All procedures involving mice and experimental protocols were approved by Institutional Animal Care and Use Committee of Third Military Medical University. Mice for all experiments were females 6–8 weeks of age. For bone metastasis studies, 1 × 106 tumor cells were resuspended in PBS and injected into the femur of anesthetized female BALB/c-nu/nu nude mice. The STAT3 inhibitor AG-490 (MCE) were dissolved in PBS and was injected intravenoso (i.v.) every two days for a continuous three weeks at a concentration of 5 mg/kg. Development of tumor was monitored every week. Bioluminescence imaging and μCT analysis were performed weekly for a continuous four weeks. After 4-week treatment, mice were killed, hindlimbs were removed and fixed in 10% neutral-buffered formalin for TRAP or immunohistochemical staining. A minimum of 8 mice were used per group.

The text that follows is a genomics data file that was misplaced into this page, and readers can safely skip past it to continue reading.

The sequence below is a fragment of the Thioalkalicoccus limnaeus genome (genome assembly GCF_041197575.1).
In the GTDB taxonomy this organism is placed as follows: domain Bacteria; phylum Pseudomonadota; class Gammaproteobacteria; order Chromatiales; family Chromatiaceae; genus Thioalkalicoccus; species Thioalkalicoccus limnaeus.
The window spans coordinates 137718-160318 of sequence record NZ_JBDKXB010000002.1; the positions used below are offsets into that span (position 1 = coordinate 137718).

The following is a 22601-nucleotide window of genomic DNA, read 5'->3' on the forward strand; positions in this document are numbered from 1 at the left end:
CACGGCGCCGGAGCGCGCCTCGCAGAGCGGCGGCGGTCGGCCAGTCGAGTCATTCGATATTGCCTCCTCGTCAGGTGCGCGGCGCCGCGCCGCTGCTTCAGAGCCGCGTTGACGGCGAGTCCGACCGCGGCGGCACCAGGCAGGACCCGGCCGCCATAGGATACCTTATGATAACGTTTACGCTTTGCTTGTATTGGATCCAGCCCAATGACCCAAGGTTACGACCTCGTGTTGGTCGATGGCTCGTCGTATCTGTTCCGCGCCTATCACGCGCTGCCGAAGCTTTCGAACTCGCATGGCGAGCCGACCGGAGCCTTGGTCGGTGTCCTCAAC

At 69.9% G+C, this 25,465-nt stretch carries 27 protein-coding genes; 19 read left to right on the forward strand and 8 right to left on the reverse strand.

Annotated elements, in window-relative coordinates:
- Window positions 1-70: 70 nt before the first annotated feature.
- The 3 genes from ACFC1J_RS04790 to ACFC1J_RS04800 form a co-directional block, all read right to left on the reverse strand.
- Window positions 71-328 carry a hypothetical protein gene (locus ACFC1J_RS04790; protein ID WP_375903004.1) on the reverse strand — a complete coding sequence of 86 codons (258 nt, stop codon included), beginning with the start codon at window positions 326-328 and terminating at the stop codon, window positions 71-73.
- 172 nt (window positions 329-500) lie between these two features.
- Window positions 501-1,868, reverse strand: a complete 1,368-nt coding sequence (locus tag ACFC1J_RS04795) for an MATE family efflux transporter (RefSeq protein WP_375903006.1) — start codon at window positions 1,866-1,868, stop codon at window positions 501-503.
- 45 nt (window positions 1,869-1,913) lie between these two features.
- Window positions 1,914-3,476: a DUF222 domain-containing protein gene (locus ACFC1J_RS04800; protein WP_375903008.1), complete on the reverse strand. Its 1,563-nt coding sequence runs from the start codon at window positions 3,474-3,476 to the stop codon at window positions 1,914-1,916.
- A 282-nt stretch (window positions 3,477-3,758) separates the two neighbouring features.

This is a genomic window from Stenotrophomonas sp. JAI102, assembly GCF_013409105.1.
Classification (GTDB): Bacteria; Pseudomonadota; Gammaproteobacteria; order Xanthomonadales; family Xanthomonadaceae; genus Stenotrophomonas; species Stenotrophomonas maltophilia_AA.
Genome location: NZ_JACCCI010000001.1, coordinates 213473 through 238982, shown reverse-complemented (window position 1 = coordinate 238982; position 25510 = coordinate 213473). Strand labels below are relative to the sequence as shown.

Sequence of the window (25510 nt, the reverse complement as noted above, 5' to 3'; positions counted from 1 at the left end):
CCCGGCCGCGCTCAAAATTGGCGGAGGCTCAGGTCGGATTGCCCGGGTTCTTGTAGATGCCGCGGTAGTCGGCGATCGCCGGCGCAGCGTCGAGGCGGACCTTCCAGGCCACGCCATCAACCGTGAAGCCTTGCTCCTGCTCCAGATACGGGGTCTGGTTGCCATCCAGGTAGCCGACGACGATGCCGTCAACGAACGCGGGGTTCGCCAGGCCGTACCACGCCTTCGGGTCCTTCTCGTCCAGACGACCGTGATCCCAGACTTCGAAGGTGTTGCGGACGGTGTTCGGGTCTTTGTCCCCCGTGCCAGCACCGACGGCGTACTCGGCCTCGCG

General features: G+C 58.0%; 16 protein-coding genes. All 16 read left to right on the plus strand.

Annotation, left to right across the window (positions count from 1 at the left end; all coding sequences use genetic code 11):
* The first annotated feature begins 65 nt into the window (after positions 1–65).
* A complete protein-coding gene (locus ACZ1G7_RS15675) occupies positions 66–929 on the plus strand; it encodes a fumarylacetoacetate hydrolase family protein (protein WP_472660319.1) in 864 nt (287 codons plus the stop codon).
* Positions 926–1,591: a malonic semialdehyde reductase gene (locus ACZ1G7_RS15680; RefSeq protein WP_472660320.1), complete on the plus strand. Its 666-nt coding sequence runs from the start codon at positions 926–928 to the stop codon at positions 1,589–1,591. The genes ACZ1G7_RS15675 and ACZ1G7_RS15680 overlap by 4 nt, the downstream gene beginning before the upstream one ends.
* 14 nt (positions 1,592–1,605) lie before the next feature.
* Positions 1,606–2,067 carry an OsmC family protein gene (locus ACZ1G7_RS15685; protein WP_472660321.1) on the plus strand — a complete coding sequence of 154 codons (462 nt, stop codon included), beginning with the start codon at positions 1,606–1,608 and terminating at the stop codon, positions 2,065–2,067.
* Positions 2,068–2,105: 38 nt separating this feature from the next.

Bioluminescence imaging (BLI) and analysis
Anesthetized mice were intraperitoneally injected with 75 mg/kg D-Luciferin (Fanbo Biochemicals) in PBS. Bioluminescence images were acquired by using the IVIS Imaging System (Perkin Elmer) 2–5 min after injection. Acquisition times at the beginning of the time course started at 60 s and were reduced in accord with signal strength to avoid saturation. Analysis was performed with Living Image software by measuring photon flux using a region of interest drawn around the bioluminescence signal to be measured.
μCT analysis and histological analysis